The molecular basis for the known intramembrane receptor-receptor interactions among heptahelical receptors (G protein coupled receptors, GPCR) was postulated to be heteromerization based on receptor subtype specific interactions between different types of homomers of GPCR. Adenosine and dopamine receptors in the basal ganglia have been fundamental to demonstrate the existence of receptor heteromers and the functional consequences of such molecular interactions. The heterodimer is only one type of heteromeric complex and the evidence is equally compatible with the existence of higher order heteromeric complexes, where also adapter proteins such as homer proteins and scaffolding proteins can exist, assisting in the process of linking the GPCR and ion channel receptors together in a receptor mosaic that may have special integrative value and may constitute the molecular basis for learning and memory. Heteromerization of D-2 dopamine and A(2A) adenosine receptors is reviewed by Fuxe in another article in this special issue. Here, heteromerization between D-1 dopamine and A(1) adenosine receptors is reviewed. Heteromers formed by dopamine D-1 and D-2 receptors and by adenosine A(1) and A(2A) receptors also occur in striatal cells and open new perspectives to understand why two receptors with apparently opposite effects are expressed in the same neuron and in the nerve terminals. The role of accessory proteins also capable of interacting with receptor-receptor heteromers in regulating the traffic and the molecular physiology of these receptors is also discussed. Overall, the knowledge of the reason why such complex networks of receptor-receptor and receptor-protein interactions occur in striatal cells is crucial to develop new strategies to combat neurological and neuropsychiatric diseases.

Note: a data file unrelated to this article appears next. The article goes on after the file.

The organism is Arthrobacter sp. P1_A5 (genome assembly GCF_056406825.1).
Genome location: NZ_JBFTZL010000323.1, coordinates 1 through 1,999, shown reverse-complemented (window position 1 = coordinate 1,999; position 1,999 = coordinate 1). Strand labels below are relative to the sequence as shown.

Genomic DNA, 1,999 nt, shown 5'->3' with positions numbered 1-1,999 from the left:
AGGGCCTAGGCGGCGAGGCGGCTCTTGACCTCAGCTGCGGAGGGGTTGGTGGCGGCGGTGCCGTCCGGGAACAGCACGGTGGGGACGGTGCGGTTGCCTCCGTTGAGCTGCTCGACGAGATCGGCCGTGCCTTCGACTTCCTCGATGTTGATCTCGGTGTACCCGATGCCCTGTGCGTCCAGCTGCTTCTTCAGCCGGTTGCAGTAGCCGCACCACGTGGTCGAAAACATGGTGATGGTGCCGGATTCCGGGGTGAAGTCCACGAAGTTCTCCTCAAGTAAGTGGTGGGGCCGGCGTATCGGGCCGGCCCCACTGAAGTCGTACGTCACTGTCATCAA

Receptor-receptor interactions involving adenosine A(1) or dopamine D-1 receptors and accessory proteins / Franco, R; Lluis, C; Canela, Ei; Mallol, J; Agnati, Luigi Francesco; Casado, V; Ciruela, F; Ferre, S; Fuxe, K.. - In: JOURNAL OF NEURAL TRANSMISSION. - ISSN 0300-9564. - STAMPA. - 114:(2007), pp. 93-104.